Out of My League, or Home at Last?
By Vito Bialla, 2002 finisher
The first time I went to Death Valley to train for the world's toughest Ultra marathon I realized I was out of my league. I ran four hours in 110-degree heat when I started crying for no reason and my nose started to bleed. I'm going home, end of discussion.
When you sign up, if invited, they make you sign a death waiver. The pavement can get to 200 degrees, and heat can get to 135-plus during the race. I've done stupider things, but can't really put them to print. The thought of running for 2 days and 2 nights with 13,000 vertical feet and a 4,700-ft descent, from the lowest point in the US to the highest, caught up with me. “Going home. End of discussion. I made a mistake.”
The fear sets in. Fear of failure, ridicule and anger. All that training of running up and down Mt Tam with a backpack in the ski parka, and sitting in the sauna endless hours will go to waste. “Nahhhh.....suck it up, you wimp.”
I train 3 more weekends in the desert. I start to get it. Two weeks before the race I run 7 hours in 120 degrees and love it. Confidence is a good thing in a race like this, humility even better.
Race morning we drive the support van to the starting line 18 miles away. Rich Clark, my training buddy, is with me. He holds almost every Ironman course record in the world in the 60+ age category. Joe Amato, one of my best friends for 30+ years, is in the back. I call Joe the Human Calculator. He also knows how to piss me off if I need it. I found this out playing golf and chess over the years where he routinely humbles me at both. Just in case I need a little prodding I know it will descend on me if I dare start to whine. Mental is 100% of this race. To have the best crew is even more important. We become so interdependent on each other physically and emotionally throughout the event it is hard to describe. They are the real heroes. I'm merely the one stupid enough to have signed the death waiver.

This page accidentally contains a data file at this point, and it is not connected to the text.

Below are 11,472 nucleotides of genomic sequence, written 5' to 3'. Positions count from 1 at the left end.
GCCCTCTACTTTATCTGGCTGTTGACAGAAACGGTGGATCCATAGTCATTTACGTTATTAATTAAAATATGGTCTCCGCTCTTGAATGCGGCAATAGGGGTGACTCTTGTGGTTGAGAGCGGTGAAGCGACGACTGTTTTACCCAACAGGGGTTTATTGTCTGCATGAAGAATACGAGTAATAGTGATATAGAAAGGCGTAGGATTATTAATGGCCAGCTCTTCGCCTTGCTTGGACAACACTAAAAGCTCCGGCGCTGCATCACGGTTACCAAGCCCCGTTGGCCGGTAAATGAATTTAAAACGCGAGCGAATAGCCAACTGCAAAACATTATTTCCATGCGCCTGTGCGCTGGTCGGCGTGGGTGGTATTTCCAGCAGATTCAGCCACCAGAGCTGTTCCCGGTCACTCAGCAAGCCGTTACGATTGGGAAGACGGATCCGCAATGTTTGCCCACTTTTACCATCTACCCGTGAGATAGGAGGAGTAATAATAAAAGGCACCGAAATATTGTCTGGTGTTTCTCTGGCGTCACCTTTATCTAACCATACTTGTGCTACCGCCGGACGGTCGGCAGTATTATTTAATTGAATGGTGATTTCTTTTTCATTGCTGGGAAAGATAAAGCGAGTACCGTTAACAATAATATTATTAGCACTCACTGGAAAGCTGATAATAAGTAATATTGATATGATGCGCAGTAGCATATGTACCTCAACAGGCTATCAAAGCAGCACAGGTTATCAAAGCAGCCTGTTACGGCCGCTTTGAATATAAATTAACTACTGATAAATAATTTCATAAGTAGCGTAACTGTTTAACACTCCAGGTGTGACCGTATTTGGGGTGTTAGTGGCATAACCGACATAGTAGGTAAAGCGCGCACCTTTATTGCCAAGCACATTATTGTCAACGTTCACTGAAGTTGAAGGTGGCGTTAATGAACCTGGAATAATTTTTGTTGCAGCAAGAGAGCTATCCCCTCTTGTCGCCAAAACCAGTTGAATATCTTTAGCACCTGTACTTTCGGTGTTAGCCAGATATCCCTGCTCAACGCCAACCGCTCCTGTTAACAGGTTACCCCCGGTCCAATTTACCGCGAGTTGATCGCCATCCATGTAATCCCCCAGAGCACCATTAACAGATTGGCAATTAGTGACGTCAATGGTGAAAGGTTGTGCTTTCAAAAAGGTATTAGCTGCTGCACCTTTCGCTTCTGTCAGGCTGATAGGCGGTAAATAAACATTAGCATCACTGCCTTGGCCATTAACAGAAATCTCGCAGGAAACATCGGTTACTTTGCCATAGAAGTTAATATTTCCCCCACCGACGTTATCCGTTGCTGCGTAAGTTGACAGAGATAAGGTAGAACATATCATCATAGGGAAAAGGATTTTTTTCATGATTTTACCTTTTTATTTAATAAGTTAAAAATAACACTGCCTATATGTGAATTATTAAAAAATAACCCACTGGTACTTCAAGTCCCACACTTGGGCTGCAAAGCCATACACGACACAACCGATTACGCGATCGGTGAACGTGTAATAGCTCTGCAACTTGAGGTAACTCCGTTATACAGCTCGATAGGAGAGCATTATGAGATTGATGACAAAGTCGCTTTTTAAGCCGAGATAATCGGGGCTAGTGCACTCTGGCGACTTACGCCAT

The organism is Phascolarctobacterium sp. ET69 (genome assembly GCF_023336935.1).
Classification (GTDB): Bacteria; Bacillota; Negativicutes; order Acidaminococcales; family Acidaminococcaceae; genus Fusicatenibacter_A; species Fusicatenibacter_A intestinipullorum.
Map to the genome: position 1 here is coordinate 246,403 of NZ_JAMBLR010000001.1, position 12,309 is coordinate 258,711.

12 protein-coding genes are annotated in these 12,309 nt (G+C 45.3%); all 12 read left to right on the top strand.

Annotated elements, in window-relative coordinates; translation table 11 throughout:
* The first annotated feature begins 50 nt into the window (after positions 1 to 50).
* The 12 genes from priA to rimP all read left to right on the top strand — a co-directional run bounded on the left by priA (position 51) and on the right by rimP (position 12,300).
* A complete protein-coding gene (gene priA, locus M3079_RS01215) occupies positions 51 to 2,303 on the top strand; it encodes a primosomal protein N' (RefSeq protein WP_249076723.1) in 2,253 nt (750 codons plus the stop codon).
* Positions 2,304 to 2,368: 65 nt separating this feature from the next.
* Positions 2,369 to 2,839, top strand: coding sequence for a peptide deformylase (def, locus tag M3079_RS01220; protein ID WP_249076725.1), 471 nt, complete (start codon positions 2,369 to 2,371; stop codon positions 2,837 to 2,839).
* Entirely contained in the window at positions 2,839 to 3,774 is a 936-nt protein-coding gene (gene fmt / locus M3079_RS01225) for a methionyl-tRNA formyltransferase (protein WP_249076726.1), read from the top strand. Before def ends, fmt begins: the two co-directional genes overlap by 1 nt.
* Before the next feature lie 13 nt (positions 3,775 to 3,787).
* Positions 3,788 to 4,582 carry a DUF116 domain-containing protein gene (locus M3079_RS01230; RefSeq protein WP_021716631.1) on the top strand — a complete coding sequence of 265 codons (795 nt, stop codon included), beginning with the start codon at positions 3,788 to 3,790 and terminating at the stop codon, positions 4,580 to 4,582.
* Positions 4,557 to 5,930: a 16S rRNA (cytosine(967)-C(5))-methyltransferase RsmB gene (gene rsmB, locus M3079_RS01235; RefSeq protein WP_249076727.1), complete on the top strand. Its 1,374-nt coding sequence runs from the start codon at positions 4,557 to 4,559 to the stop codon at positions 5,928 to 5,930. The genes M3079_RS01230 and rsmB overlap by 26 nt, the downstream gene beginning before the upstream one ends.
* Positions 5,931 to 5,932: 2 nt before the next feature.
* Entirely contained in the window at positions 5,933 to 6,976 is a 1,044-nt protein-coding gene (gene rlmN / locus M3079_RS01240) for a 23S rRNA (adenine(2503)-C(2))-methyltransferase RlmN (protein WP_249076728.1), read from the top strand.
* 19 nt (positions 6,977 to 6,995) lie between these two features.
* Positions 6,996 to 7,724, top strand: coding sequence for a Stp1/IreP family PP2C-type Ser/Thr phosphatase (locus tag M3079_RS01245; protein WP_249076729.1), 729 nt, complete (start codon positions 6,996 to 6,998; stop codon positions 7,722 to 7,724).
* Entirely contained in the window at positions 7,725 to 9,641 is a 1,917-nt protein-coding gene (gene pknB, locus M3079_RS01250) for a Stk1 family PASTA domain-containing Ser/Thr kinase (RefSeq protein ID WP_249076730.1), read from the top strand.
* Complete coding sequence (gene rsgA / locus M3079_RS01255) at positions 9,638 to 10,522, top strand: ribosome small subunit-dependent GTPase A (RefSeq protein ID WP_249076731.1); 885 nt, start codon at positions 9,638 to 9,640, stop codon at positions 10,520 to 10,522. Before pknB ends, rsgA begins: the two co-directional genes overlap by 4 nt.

Ten miles from the starting line I see two Germans running and warming up. I once again question the IQ of the company I'm in. (It turns out they weren't just warming up; they were just finishing running 135 miles from the finish line before the race even started!) Lots of activity at the Start. Pictures, Discovery Channel, interviews with Runners World, endless press. You get the feeling they are interviewing morons who are on a one-way path to ...well, Death Valley.
They have 3 staggered starts to spread out the field. We are the second group and go off at 8am. The first 40 miles are flat but also the hottest part of the course. Logic says, “Conserve once you get through this part--you have a nice 5,000-ft climb of 13 miles, so why run hard now?”
We have a long-term plan and are sticking to it. Start slow, walk a lot, shuffle along, drink a half-liter every mile. Stick with your diet as planned. Temperatures were recorded 126 in the shade, but you can add 10 to 15 degrees in the sun. Around 4-5pm is the hottest part of the day. Here we shuffle past sand dunes and Devils Cornfield with a nasty 20-naut breeze in our ear. The sun is now setting and square in your face. The front of the shoes are ever so hot. I try hard to keep my heels in the back of my shoes…feet are on fire. Stove Pipe, first checkpoint: 42 miles, 11+ hours. We move right through it. As we start the climb there are some thirty vans parked here--racers taking a break, some drop-outs, some Bonk-ers. We never stop, instead move right through the checkpoint. Many racers run a mile, stop for a minute or two for water. The Human Calculator, Joe, says, “Hey, that's 135 stops and takes over 2-4 hours off your time.”
We believe strategy is the key for this race. I keep moving. They bring me the water. I think, “A smart crew, combined with a sense of humor, is a must.” The next 6 or 7 hours are straight UP to 5,000 feet. We have a full moon, experience many strange shadows and encounter many racers along the long climb. On a particular 1-mile stretch there are about twenty of us having a barfing contest. I'm in front of this parade of athletes and vans and am convinced I won First Prize: First in “Volume Discarded” and First in “Sound Made in the Process.” Seals would have been jealous of us of our tenor talent.
During the race, we call home as often as we can, but cell phones don't work out here so wife Linda is enduring 8- to 10-hour intervals between updates. She is the liaison between our friends and family. She is taking care of Ben, age 4, who is not really safe to be here in this heat.
Around 2 or 3am, just short of the summit, I decide I need a 5-minute nap. They wake me up 52 minutes later. “Yikes! Why so long, Guys?” “You needed it,” came back the answer.